Tuberculosis and Crohn's Disease Revisited


Onal I. K. , Kekilli M., Tanoglu A., Erdal H., İBİŞ M., ARHAN M.

JCPSP-JOURNAL OF THE COLLEGE OF PHYSICIANS AND SURGEONS PAKISTAN, vol.25, no.6, pp.443-448, 2015 (SCI-Expanded) identifier

  • Publication Type: Article / Review
  • Volume: 25 Issue: 6
  • Publication Date: 2015
  • Journal Name: JCPSP-JOURNAL OF THE COLLEGE OF PHYSICIANS AND SURGEONS PAKISTAN
  • Journal Indexes: Science Citation Index Expanded (SCI-EXPANDED), Scopus
  • Page Numbers: pp.443-448
  • Keywords: Crohn's disease, Humanized monoclonal antibodies, Interferon gamma release tests, Latent tuberculosis, Ulcerative colitis, INFLAMMATORY-BOWEL-DISEASE, TUMOR-NECROSIS-FACTOR, SACCHAROMYCES-CEREVISIAE ANTIBODY, INTESTINAL TUBERCULOSIS, MYCOBACTERIUM-TUBERCULOSIS, HISTOLOGICAL DIFFERENTIATIONS, RHEUMATOID-ARTHRITIS, RISK, INFECTION, DIAGNOSIS
  • Gazi University Affiliated: Yes

Abstract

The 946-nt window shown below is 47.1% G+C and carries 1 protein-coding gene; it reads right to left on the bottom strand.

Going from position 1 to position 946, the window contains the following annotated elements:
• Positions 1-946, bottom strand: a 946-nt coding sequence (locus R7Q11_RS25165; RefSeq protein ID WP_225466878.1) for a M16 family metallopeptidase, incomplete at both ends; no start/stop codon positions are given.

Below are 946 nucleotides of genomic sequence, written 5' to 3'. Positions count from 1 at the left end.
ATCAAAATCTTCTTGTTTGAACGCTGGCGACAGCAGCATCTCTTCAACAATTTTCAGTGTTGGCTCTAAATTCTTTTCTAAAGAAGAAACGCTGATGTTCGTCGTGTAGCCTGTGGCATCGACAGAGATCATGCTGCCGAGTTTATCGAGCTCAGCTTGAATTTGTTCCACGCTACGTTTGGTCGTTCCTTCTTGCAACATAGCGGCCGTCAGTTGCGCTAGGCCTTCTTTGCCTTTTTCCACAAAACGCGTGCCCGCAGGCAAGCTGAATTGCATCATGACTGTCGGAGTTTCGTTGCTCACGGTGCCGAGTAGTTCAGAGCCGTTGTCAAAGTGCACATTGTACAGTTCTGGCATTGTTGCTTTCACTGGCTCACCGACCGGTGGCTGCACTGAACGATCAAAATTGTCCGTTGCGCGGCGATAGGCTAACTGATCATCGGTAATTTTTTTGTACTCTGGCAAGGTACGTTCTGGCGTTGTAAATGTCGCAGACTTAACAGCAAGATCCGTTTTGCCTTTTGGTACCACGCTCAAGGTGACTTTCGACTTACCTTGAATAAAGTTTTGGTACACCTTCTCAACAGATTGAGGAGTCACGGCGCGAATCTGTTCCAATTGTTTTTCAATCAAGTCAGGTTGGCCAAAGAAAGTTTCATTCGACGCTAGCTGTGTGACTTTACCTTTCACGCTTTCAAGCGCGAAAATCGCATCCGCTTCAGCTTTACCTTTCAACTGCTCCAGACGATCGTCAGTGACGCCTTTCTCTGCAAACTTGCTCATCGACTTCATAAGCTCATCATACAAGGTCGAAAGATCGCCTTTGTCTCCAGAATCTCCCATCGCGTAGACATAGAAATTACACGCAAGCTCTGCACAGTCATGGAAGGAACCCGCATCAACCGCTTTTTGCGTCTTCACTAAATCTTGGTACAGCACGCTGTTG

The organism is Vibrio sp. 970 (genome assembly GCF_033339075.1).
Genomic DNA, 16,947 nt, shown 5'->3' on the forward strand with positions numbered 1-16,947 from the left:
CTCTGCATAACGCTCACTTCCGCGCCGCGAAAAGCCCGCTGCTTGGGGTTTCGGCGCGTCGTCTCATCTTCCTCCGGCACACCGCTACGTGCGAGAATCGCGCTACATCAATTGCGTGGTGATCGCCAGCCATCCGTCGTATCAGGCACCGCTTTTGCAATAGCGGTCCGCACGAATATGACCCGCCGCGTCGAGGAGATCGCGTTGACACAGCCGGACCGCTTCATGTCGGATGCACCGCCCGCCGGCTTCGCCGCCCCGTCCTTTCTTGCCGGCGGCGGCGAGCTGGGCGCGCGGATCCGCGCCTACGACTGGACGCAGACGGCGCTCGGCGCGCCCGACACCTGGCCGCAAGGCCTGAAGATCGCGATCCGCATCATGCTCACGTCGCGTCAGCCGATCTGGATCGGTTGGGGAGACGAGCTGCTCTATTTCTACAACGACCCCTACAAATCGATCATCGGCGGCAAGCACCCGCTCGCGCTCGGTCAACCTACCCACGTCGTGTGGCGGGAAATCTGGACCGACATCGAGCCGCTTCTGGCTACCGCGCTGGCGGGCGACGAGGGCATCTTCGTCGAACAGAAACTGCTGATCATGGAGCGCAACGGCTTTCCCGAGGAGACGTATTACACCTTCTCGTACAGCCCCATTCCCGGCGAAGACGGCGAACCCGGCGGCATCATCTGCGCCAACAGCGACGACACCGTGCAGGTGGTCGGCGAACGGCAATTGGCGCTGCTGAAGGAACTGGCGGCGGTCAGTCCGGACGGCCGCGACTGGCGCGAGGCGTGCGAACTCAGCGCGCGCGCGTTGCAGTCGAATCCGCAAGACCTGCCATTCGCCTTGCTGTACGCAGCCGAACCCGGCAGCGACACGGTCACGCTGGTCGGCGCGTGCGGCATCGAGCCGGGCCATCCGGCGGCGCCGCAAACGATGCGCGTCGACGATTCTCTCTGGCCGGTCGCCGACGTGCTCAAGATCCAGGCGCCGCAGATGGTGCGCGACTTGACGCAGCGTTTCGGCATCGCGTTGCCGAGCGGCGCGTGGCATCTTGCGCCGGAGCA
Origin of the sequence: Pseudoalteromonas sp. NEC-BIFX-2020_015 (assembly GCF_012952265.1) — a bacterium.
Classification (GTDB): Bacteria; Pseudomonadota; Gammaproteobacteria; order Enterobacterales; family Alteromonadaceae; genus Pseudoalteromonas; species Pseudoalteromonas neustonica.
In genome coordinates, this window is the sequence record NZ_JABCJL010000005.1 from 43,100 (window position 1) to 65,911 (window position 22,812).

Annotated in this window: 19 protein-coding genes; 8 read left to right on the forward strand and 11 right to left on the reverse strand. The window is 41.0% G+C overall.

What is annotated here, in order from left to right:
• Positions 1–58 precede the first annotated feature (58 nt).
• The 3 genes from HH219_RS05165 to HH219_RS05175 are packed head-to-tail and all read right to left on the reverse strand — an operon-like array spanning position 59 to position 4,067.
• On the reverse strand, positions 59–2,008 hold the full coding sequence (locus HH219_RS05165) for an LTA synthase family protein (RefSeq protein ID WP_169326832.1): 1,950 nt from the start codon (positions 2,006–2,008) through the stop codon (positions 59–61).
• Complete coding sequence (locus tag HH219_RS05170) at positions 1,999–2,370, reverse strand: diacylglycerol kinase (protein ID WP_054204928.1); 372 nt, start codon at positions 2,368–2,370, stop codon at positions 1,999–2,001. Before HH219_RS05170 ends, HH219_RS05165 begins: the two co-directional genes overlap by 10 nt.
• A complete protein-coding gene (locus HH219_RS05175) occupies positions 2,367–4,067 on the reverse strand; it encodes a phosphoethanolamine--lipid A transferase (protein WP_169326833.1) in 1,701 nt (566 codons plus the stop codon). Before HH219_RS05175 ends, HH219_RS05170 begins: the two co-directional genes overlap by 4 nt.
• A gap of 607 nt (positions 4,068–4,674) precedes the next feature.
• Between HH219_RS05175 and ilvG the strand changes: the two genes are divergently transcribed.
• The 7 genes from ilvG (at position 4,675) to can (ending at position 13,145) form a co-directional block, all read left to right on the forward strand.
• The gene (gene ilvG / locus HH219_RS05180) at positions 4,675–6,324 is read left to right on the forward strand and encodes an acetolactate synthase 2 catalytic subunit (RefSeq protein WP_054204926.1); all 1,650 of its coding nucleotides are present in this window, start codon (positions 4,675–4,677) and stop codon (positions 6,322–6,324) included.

Crohn's Disease (CD) and Intestinal Tuberculosis (ITB) share confusingly similar clinical, endoscopic, radiological and pathological manifestations. There is no simple test for differentiating ITB from CD. Although there are a number of sensitive and specific parameters for distinguishing between CD and ITB, the differential diagnosis still remains challenging and both clinical suspicion and appropriate clinical and laboratory studies are required to establish the diagnosis. Correct diagnosis is crucial because the therapy strategies of the two diseases are dramatically different. Treatment of ITB with immunosuppressive agents would lead to worsening of the patients' condition. Likewise, unnecessary antituberculosis therapy would delay the treatment of CD. Another important consideration is the risk of reactivation TB in patients with inflammatory bowel diseases which has been significantly increased following the widespread use of anti-Tumor Necrosis Factor Alpha (TNF-alpha) therapy. The majority or reactivation cases are extrapulmonary or disseminated TB. And it is widely recommended that patients with IBD who are to receive TNF inhibitor therapy should be screened for evidence of latent TB. This paper mainly reviews current literature on differential diagnosis between CD and ITB, and summarizes strategies to reduce the TB risk among candidates for TNF antagonist therapy in this specific patient population.